Running a business as large and varied as Oaklandish — ranked 33rd on Fortune’s list of the 100 fastest-growing inner-city companies in America last year — isn’t easy. On the eve of the brand’s recent yearly warehouse sale, with a website revamp under way and spring line about to roll out, owner and founder Angela Tsay sat down to talk about Oaklandish’s circuitious journey.
“I think sometimes people think we’ve had it really easy, but it has been hard,” she explained. “We’ve really done a lot of this ourselves.”
In the last nine years, Tsay has turned what started out as a T-shirt stand at a farmers’ market into an apparel empire, beloved and recognized by an entire city. The Oakland institution now has three store locations, a warehouse in Jack London Square and two offshoot brands, Oakland Supply Co. and NSEW. Instead of mere T-shirts and sweatshirts, it now makes everything from beanies and underwear to knee socks and coffee mugs. The brand, which once had trouble persuading San Francisco stores to sell its gear, is now sold in a dozen stores all over the Bay Area and has customers worldwide.
“Oaklandish has had great success,” Tsay said. “But we did not have some grand plan. It just kind of came together.”
Today, the company has 45 employees and releases roughly 50 new designs every season. The designs are done in-house, and the apparel is manufactured locally in Oaklandish’s Jack London warehouse. Much of the clothing features the Oaklandish logo of a tree with sprawling roots or Oakland landmarks like the downtown skyline, the Bay Bridge and the Coliseum. The main message behind the clothing is Oakland pride, Tsay said, and staying true to this mission is what has helped her reach such a broad demographic.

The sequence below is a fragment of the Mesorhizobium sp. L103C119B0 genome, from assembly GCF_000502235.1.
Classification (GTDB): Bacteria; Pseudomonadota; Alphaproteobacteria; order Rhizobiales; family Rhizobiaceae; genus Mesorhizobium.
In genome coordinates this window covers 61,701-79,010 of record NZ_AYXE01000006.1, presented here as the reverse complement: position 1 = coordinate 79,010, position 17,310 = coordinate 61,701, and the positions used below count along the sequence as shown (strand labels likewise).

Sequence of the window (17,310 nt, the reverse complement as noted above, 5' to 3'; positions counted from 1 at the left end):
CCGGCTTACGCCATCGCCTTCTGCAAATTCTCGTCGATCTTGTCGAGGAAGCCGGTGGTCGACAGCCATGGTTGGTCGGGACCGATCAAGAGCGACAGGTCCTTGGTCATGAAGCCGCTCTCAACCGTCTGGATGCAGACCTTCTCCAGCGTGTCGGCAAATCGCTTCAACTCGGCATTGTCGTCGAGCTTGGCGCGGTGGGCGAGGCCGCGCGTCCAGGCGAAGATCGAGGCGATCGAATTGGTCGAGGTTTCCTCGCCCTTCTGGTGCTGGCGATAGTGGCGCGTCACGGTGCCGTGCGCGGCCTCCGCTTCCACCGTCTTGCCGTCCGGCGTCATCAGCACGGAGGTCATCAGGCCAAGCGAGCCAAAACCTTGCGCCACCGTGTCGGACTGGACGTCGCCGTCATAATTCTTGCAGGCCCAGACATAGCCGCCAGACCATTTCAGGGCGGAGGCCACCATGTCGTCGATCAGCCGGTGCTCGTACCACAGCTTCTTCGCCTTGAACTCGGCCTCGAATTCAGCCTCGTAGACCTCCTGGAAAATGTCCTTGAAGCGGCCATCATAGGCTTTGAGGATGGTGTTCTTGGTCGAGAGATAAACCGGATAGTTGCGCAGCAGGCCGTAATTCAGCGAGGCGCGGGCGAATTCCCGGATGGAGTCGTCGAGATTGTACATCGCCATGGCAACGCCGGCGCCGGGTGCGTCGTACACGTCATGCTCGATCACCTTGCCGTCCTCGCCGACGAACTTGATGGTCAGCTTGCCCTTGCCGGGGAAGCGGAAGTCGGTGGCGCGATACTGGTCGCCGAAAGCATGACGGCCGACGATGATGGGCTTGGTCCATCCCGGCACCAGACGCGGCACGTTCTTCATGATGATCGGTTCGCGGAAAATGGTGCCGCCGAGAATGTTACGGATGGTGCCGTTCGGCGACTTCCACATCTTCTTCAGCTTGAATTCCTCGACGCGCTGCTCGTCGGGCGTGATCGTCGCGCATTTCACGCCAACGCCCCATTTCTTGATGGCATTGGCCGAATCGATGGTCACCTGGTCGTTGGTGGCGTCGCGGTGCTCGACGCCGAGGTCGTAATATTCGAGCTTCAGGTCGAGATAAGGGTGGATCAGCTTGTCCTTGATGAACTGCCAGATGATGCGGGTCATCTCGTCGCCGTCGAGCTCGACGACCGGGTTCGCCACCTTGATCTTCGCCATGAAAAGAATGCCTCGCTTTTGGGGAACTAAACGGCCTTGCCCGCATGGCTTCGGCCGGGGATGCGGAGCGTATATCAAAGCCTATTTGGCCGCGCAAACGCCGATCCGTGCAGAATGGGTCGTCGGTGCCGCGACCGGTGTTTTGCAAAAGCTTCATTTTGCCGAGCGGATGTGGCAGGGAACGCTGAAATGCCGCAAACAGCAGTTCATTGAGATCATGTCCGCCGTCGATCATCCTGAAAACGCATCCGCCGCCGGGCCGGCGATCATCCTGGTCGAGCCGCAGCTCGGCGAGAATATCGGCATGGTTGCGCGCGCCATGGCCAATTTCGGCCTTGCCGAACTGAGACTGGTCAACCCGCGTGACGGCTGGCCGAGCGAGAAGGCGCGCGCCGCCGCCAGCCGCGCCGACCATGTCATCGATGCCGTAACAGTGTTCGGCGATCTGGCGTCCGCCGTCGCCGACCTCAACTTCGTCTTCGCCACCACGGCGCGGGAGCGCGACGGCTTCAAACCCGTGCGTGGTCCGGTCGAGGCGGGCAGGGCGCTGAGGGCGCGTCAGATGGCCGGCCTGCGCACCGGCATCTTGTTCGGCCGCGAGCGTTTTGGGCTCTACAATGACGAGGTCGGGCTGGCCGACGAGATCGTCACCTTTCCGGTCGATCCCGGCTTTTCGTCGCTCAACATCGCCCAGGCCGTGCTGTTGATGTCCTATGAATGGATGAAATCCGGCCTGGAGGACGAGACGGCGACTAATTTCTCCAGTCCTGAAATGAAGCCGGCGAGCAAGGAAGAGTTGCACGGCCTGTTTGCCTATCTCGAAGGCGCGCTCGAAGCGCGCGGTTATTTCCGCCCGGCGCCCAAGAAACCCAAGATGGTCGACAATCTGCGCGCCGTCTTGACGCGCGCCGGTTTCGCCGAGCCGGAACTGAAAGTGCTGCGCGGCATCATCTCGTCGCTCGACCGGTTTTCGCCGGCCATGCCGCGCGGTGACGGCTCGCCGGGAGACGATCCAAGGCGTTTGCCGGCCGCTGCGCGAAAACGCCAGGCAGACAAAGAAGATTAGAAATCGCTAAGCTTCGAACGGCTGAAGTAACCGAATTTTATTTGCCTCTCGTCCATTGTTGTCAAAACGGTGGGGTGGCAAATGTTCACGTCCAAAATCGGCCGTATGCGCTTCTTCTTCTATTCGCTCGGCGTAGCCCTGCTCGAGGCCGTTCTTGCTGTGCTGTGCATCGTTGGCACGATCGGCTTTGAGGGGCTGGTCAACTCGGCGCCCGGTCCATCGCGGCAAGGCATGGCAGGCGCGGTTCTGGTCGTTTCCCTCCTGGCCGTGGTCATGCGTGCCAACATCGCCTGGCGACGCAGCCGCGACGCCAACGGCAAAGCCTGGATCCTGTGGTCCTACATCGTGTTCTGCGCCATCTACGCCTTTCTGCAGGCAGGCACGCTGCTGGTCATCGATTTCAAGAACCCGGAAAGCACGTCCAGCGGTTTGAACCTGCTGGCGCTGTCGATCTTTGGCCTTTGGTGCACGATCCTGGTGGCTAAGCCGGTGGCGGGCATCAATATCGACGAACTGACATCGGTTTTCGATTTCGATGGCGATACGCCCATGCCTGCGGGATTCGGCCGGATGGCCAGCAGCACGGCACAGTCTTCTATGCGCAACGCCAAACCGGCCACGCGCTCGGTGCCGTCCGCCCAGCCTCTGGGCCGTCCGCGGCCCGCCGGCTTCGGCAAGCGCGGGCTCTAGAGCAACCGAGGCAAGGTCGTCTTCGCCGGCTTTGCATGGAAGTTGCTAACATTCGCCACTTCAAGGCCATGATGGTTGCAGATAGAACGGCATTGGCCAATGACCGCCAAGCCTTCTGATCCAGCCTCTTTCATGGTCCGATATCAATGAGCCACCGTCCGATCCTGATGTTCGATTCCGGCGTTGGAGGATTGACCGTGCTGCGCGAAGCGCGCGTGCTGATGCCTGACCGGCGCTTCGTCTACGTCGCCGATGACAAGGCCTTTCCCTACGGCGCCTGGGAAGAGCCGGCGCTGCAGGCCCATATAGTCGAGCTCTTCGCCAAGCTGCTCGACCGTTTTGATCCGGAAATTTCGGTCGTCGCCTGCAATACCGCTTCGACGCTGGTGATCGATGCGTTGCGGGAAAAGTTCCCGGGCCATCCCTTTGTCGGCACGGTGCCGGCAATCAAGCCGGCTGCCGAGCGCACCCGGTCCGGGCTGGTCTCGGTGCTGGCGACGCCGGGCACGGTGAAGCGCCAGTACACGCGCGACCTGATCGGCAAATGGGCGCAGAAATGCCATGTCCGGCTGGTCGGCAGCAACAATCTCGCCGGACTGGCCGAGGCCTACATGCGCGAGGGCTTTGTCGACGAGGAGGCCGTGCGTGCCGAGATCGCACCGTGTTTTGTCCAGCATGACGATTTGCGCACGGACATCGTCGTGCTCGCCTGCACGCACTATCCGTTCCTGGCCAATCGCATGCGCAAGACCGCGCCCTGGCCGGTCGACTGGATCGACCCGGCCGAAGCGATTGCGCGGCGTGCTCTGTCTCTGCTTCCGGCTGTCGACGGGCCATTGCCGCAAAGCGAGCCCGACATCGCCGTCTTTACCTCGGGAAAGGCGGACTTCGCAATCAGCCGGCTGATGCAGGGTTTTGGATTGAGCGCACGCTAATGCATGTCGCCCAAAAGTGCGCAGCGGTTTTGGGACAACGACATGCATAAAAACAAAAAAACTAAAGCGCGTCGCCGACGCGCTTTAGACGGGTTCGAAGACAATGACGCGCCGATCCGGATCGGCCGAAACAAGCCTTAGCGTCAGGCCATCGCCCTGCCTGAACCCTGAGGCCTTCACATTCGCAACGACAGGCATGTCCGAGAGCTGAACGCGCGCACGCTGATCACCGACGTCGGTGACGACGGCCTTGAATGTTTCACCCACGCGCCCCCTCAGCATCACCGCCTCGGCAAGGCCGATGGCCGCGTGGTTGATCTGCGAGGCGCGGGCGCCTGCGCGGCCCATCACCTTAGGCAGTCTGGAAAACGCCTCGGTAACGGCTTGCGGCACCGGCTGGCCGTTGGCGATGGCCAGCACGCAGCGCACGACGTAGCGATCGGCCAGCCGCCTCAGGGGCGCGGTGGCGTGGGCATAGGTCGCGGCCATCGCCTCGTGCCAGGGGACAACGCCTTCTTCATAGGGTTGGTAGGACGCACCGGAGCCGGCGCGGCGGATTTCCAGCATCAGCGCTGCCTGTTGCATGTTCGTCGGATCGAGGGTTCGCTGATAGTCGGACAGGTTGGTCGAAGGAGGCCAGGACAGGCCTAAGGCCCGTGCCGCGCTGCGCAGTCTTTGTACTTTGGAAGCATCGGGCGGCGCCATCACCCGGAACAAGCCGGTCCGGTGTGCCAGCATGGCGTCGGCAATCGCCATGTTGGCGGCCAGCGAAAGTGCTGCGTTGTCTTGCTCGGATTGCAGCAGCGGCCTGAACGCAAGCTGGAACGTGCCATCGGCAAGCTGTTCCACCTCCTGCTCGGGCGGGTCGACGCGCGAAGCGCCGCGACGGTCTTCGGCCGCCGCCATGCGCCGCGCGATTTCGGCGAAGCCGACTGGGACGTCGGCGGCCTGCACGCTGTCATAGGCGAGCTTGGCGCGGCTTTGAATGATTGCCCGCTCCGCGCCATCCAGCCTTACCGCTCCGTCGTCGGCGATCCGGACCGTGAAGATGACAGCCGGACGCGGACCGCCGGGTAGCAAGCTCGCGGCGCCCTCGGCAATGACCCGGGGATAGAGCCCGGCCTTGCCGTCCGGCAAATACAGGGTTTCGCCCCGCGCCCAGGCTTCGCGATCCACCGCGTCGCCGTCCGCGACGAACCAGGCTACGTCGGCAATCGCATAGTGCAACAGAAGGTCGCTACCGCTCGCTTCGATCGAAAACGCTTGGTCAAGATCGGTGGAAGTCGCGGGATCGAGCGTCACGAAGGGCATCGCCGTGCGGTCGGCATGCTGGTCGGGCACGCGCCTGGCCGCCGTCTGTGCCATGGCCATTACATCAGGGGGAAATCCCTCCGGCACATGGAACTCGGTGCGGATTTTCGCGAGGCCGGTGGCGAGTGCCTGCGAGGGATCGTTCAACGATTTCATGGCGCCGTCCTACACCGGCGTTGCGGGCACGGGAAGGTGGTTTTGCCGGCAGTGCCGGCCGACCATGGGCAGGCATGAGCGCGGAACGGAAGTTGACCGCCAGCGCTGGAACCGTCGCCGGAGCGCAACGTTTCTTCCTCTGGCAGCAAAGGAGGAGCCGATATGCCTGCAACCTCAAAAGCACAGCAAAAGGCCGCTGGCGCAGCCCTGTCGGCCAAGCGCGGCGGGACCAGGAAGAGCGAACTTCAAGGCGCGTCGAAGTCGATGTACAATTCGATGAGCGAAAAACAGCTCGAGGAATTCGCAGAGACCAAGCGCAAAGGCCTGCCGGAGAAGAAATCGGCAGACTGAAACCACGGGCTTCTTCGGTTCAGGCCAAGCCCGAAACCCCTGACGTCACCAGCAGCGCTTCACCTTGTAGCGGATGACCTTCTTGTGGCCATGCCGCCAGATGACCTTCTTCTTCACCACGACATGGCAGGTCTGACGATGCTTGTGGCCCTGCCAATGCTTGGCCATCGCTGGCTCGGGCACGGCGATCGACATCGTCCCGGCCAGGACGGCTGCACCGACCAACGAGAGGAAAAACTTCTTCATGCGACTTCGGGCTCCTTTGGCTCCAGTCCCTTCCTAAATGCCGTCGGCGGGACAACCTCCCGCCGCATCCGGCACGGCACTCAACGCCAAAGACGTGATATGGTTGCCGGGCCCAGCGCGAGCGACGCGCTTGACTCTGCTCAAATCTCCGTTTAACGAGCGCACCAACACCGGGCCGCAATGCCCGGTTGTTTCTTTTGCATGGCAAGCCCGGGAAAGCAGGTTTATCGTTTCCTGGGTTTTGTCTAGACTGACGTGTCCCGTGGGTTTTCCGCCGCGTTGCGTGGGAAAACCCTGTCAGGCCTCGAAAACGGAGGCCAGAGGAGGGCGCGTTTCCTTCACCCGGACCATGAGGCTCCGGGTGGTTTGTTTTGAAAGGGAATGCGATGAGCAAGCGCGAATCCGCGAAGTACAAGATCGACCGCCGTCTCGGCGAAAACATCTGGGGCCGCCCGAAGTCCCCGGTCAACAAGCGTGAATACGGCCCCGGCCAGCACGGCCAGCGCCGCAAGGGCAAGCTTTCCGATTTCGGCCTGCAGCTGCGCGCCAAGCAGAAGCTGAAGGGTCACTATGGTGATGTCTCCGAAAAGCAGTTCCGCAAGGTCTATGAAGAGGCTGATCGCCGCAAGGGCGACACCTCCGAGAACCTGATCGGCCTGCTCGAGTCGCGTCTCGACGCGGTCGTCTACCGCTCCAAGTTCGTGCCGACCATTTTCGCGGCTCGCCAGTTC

Standing in the back room of the downtown Oakland store, she pointed to a gray sweatshirt with the Oaklandish tree on it. “Oaklandish brought people together by helping them express their love for Oakland,” she said. “You could wear that (sweatshirt), a 40-year-old butch lesbian could wear that, and the guys from Acorn Projects (a public housing project in West Oakland) with the teardrops could wear that.”
But Oaklandish is not just about preaching Oakland pride. The company is a staunch supporter of the community and gives back to it. It sponsors events and holds monthly First Friday parties at the store. Major Oakland businesses including Make Westing, Lungomare, Brown Sugar Kitchen and B-Side BBQ have turned to the company for T-shirt designs and logos. Oaklandish awards thousands of dollars a year to nonprofits, and its Facebook page reads like a guide to local events in the city.
During the Occupy Oakland general strike in 2011, angry protesters smashed nearly every single window in downtown Oakland. A total of 7,688 windows were broken, their shards glimmering on the sidewalks like freshly fallen snow. But one business was spared and remained untouched: Oaklandish.
Tsay has been at the helm of Oaklandish for nearly a decade, but she didn’t always run things. Her ex-husband, Jeff Hull, an artist who owns a production company in San Francisco, came up with the idea for Oaklandish in the late 1990s. He wanted to create an ongoing public art project dedicated to uniting the city.
“It was still a very beautiful place with a really strong identity and a really strong legacy, but for local people, the city felt really overlooked,” Hull said. He hosted guerrilla drive-in movies in abandoned parking lots where he would screen documentaries about Oakland. He projected slideshows of historic photos against the walls of Oakland institutions, like the Grand Lake Theatre and the Oakland Museum.
Tsay said working on Oaklandish with Hull made her fall in love with the city. For a year they ran a gallery downtown and curated events, but when their relationship started to fizzle out, so too did their business venture.
Tsay took over Oaklandish in 2006 and turned the company into an Oakland-themed T-shirt line. She decided to sell them at the Grand Lake Farmers’ Market; she recalls being the only non-food vendor there.
“We had no idea what to expect,” Tsay said. She had three T-shirt designs: one with the Oaklandish logo of an oak tree with sprawling roots, one with the word “Oaklandish” written in old English, and one with a design of a shield and an acorn.
Customers loved the shirts. By the end of her first day, Tsay had made more than $1,000.